I first heard of the MAMMI study in 2012 during the booking visit for my first pregnancy. A team of researchers in Trinity College were looking into the health of women before and after the birth of their first baby. They wanted to find out the impact of pregnancy, childbirth and motherhood on the women of Ireland. The research looked at issues such as incontinence, mental health, pelvic girdle pain, sexual health, nutrition and physical activity.
Even though I was surprised that nobody knew this information already, I didn’t think too much more about it at the time. I was happy to take part, knowing it may help somebody one day. My first baby was born in May 2013 and it struck me with every survey that arrived, that the MAMMI Study asked questions that nobody else asked.
By the time I filled out the five-year follow-up survey I had three children and I had trained as an antenatal educator with Antenatal Ireland. Pregnancy, birth and transitioning to parenthood had become very important to me personally and professionally. That was 2018 and even though there was an increasing awareness in society about postnatal depression and postnatal mood disorders, there was still very little talk about it among the women I knew. It had become normal to be presented daily with carefully manufactured snapshots of motherhood on social media that heaped pressure on new mothers to aim for something unrealistic. There was certainly little or no talk about postnatal physical health problems…apart from the odd joke about not daring to go on the trampoline with the kids. Behind the jokes there are real women who suffer unnecessarily. And as the study results showed, most of those women did not speak to a health care professional about their symptoms.
So, what did the MAMMI team do with the information collected from over 3,000 women? They continued to consult with the women who took the time to complete the surveys. They invited the women to presentations of the findings and recruited their help when deciding what to do next. The team, in collaboration with a core group of the original study participants, created a Massive Open Online Course (MOOC) on Women’s Health After Motherhood (WHAM). I was thrilled to be one of the women involved. My contribution was small but hopefully helpful.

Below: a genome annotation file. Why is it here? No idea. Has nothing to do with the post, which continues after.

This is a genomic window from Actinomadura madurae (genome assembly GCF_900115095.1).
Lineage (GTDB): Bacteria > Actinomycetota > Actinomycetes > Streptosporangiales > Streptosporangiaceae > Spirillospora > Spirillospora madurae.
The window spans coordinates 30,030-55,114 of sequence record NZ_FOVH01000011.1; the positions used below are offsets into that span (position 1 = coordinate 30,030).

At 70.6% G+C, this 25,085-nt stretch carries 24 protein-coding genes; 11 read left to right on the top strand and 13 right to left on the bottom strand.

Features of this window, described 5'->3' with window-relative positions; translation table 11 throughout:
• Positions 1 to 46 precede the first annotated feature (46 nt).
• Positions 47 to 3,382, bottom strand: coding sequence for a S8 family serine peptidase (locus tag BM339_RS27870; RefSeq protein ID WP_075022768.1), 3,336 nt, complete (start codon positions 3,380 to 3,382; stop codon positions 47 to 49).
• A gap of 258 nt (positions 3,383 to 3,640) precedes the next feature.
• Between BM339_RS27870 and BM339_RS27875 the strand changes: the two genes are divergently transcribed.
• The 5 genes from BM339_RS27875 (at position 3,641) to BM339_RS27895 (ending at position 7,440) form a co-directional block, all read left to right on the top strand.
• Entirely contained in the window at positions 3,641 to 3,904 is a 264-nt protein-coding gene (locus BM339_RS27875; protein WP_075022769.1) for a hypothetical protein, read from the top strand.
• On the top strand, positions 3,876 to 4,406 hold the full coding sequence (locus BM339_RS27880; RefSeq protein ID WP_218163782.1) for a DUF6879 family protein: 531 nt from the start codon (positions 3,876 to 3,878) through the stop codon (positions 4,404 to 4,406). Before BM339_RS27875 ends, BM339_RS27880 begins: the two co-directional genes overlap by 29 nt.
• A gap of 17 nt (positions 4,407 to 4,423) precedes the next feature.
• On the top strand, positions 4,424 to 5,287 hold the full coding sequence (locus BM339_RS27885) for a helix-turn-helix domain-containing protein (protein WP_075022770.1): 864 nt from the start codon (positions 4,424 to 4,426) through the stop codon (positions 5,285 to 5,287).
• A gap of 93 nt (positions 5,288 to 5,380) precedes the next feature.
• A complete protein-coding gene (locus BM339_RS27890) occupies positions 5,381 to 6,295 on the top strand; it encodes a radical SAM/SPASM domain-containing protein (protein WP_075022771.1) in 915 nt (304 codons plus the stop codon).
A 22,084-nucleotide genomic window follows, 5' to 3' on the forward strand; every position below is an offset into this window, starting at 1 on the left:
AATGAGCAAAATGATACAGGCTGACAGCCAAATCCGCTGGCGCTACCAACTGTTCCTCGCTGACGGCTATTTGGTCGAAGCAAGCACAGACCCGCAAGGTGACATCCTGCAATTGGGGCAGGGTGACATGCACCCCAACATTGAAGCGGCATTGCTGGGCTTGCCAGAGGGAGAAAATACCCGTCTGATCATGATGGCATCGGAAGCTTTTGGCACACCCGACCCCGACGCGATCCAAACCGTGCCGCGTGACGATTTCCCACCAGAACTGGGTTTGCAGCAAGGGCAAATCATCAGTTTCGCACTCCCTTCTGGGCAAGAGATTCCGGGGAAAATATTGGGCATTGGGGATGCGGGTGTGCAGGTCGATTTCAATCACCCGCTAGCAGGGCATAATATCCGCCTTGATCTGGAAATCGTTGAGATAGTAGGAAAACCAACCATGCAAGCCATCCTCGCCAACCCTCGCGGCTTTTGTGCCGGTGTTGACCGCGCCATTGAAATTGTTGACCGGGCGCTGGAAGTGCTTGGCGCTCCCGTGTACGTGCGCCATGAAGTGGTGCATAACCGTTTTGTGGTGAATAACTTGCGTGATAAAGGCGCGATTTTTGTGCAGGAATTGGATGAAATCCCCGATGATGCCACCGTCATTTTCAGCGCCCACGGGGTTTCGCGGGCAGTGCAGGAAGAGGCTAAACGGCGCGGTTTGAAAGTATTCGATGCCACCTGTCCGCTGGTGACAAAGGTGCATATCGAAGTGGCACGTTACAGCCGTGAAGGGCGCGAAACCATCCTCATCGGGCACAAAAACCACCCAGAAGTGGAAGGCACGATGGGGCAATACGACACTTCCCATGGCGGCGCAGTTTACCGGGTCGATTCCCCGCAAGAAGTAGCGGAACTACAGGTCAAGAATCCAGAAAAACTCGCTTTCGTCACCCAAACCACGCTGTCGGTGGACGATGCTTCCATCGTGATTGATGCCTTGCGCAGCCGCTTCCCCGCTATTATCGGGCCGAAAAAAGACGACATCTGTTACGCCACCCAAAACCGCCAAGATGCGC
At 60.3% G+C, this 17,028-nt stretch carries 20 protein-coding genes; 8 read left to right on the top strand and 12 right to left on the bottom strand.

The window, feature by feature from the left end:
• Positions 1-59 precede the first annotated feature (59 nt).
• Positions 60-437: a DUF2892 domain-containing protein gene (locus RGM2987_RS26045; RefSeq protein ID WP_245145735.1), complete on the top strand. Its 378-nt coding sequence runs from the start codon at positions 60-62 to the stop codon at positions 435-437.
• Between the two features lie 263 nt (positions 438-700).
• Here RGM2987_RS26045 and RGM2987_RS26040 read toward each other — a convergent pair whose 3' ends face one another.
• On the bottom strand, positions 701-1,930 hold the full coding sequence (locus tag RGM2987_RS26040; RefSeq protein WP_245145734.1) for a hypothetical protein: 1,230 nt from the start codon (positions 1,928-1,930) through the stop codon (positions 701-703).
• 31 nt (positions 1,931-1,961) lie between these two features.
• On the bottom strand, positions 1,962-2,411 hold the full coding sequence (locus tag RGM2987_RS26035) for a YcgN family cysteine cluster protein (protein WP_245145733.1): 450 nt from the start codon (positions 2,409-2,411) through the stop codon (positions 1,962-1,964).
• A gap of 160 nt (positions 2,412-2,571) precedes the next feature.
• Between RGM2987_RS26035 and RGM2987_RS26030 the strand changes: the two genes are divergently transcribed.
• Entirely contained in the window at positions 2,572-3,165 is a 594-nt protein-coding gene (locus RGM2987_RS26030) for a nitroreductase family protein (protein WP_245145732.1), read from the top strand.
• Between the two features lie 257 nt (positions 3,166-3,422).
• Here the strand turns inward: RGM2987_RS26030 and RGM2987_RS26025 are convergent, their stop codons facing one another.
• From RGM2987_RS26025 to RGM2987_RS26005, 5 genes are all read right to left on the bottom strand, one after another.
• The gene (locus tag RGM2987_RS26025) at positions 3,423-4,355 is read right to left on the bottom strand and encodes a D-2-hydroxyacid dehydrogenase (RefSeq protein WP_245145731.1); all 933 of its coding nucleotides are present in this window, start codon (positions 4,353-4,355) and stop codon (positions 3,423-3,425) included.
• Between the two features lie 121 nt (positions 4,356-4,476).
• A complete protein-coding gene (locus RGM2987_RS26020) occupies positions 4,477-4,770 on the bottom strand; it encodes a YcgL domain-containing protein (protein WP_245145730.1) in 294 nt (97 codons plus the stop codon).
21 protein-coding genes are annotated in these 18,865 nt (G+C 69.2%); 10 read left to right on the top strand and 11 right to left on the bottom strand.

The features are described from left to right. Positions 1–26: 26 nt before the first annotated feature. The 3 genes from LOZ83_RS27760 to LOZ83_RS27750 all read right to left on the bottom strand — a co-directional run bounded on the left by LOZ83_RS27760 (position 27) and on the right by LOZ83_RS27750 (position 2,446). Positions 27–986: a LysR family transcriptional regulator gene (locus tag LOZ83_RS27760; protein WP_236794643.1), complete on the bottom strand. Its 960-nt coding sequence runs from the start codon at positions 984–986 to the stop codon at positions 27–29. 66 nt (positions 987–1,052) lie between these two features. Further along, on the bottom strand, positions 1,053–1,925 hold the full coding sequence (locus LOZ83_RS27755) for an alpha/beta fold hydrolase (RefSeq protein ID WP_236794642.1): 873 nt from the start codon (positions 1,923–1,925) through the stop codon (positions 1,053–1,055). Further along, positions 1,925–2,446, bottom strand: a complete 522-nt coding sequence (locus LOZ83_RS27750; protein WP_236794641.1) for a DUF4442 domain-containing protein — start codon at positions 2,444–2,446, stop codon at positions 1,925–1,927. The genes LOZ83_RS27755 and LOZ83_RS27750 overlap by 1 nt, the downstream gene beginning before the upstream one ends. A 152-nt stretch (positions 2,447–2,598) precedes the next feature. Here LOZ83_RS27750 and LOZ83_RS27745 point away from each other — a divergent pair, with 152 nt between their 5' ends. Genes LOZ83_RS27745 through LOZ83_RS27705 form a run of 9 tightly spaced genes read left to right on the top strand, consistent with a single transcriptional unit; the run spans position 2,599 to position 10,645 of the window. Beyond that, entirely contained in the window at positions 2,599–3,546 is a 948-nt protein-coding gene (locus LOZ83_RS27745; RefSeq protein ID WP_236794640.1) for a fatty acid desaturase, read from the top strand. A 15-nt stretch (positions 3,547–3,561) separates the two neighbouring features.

A social media post from the MAMMI team in advance of the course launch spoke about enabling women “to understand the postpartum issues that may be common but not normal” and that is the crucial point. Most women are told too many anecdotes from those around them and not given enough facts and evidence. They are not asked questions by health professionals that really encourage them to open-up and speak about what may be concerning them. Birth and transitioning to motherhood is an amazing experience but it is also overwhelming and a very steep learning curve. Society expects women to bounce back to “normal” after birth without providing much information about what they might experience, what strategies may be beneficial and who can help with different issues? In that environment it is crucial to provide honest, factual and useful information about becoming a mother.
The course is filled with the lived experiences of women, statistics on common but not normal physical and psychological symptoms, tips on what to look out for, self-help tips and where to go for professional help. There is a fantastic interactive infographic summarising a variety of symptoms that women may experience after having a baby. Cinny Cussack, physiotherapy manager in the Rotunda hospital, has a fantastic segment on how to do pelvic floor exercises correctly. John Sheehan, consultant psychiatrist in the Rotunda, has an engaging and informative video about postnatal mood disorders.
Each of the four one-hour segments is packed with valuable information that was never readily available before. There is now one place where women can access factual information on a myriad of postnatal symptoms. I must admit, it was a little unusual to hear my own voice when working through the course, but I really appreciated hearing the real voices of other mothers. It added a sense of authenticity to the experience. I really believe WHAM can help start a bigger discussion around women’s health after motherhood and can encourage an ethos in society and in our health service of really listening to all women.
Women’s Health after Motherhood is freely available on Future Learn. It will run at intervals throughout 2020 and can be accessed here https://www.futurelearn.com/courses/womens-health-after-motherhood
All of the content will also be available on the MAMMI website https://www.mammi.ie/